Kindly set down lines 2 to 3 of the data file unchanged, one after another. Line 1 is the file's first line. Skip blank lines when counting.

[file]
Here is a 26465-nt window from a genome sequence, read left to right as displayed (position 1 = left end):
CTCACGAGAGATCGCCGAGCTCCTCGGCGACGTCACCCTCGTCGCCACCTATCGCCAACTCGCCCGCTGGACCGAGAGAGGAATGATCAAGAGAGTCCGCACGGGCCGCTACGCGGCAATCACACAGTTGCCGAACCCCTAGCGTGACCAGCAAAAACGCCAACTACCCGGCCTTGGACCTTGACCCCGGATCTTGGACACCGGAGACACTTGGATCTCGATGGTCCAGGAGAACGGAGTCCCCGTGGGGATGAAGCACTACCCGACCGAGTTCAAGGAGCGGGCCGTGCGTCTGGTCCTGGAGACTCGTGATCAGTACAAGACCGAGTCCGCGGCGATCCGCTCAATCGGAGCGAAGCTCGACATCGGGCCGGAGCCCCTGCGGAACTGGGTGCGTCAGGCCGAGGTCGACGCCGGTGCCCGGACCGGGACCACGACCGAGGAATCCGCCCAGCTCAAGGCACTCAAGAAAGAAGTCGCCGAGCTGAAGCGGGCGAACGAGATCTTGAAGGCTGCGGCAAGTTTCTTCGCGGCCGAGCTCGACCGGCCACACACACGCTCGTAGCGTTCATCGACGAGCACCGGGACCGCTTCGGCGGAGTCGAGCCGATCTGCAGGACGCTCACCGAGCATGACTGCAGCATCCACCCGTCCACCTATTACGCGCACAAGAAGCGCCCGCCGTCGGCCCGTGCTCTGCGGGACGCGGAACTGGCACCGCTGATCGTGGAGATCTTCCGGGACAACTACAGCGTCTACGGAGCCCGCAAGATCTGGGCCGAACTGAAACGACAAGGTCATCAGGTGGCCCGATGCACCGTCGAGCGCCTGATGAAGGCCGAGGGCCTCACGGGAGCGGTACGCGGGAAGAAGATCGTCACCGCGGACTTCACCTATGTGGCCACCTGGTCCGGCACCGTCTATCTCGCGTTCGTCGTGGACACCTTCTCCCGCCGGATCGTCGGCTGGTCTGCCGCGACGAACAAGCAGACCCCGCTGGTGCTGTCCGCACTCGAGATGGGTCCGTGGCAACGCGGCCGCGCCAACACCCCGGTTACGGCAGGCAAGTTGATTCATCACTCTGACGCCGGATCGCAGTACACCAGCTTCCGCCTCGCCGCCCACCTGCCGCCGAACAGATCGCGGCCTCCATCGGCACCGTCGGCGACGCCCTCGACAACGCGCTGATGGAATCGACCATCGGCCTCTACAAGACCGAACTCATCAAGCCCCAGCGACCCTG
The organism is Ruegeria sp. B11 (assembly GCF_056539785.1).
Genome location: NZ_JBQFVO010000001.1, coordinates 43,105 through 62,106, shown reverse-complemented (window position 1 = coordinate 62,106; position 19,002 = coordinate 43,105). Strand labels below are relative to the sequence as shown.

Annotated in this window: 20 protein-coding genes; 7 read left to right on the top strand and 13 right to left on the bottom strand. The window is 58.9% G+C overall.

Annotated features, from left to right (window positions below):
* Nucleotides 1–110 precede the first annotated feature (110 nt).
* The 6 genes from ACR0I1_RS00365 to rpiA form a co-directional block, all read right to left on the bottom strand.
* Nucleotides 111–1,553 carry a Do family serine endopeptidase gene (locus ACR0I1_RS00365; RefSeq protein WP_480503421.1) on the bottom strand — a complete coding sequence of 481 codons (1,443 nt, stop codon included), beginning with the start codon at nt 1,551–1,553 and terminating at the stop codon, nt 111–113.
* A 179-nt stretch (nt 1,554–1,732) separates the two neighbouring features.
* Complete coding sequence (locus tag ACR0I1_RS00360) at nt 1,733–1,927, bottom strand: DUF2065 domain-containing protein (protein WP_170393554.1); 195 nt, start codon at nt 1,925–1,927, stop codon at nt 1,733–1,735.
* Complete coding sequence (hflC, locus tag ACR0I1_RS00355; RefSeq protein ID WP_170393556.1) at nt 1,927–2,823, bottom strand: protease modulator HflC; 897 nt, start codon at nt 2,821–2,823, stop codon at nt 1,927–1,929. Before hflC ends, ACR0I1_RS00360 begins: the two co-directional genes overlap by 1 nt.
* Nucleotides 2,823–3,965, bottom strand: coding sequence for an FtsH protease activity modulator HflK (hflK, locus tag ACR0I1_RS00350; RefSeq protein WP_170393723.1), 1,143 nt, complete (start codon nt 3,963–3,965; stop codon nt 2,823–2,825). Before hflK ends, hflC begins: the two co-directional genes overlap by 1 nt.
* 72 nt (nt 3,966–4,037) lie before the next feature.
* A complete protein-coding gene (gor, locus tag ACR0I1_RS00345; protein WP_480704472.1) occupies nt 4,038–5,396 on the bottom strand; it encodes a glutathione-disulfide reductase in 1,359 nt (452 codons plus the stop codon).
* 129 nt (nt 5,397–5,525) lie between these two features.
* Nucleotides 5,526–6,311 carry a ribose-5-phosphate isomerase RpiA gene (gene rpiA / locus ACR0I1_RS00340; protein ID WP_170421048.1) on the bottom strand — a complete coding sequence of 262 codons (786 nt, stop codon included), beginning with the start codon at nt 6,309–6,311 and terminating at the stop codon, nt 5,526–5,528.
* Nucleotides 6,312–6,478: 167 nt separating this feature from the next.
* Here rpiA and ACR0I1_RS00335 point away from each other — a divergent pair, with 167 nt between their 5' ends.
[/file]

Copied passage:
CTCACGAGAGATCGCCGAGCTCCTCGGCGACGTCACCCTCGTCGCCACCTATCGCCAACTCGCCCGCTGGACCGAGAGAGGAATGATCAAGAGAGTCCGCACGGGCCGCTACGCGGCAATCACACAGTTGCCGAACCCCTAGCGTGACCAGCAAAAACGCCAACTACCCGGCCTTGGACCTTGACCCCGGATCTTGGACACCGGAGACACTTGGATCTCGATGGTCCAGGAGAACGGAGTCCCCGTGGGGATGAAGCACTACCCGACCGAGTTCAAGGAGCGGGCCGTGCGTCTGGTCCTGGAGACTCGTGATCAGTACAAGACCGAGTCCGCGGCGATCCGCTCAATCGGAGCGAAGCTCGACATCGGGCCGGAGCCCCTGCGGAACTGGGTGCGTCAGGCCGAGGTCGACGCCGGTGCCCGGACCGGGACCACGACCGAGGAATCCGCCCAGCTCAAGGCACTCAAGAAAGAAGTCGCCGAGCTGAAGCGGGCGAACGAGATCTTGAAGGCTGCGGCAAGTTTCTTCGCGGCCGAGCTCGACCGGCCACACACACGCTCGTAGCGTTCATCGACGAGCACCGGGACCGCTTCGGCGGAGTCGAGCCGATCTGCAGGACGCTCACCGAGCATGACTGCAGCATCCACCCGTCCACCTATTACGCGCACAAGAAGCGCCCGCCGTCGGCCCGTGCTCTGCGGGACGCGGAACTGGCACCGCTGATCGTGGAGATCTTCCGGGACAACTACAGCGTCTACGGAGCCCGCAAGATCTGGGCCGAACTGAAACGACAAGGTCATCAGGTGGCCCGATGCACCGTCGAGCGCCTGATGAAGGCCGAGGGCCTCACGGGAGCGGTACGCGGGAAGAAGATCGTCACCGCGGACTTCACCTATGTGGCCACCTGGTCCGGCACCGTCTATCTCGCGTTCGTCGTGGACACCTTCTCCCGCCGGATCGTCGGCTGGTCTGCCGCGACGAACAAGCAGACCCCGCTGGTGCTGTCCGCACTCGAGATGGGTCCGTGGCAACGCGGCCGCGCCAACACCCCGGTTACGGCAGGCAAGTTGATTCATCACTCTGACGCCGGATCGCAGTACACCAGCTTCCGCCTCGCCGCCCACCTGCCGCCGAACAGATCGCGGCCTCCATCGGCACCGTCGGCGACGCCCTCGACAACGCGCTGATGGAATCGACCATCGGCCTCTACAAGACCGAACTCATCAAGCCCCAGCGACCCTG
The organism is Ruegeria sp. B11 (assembly GCF_056539785.1).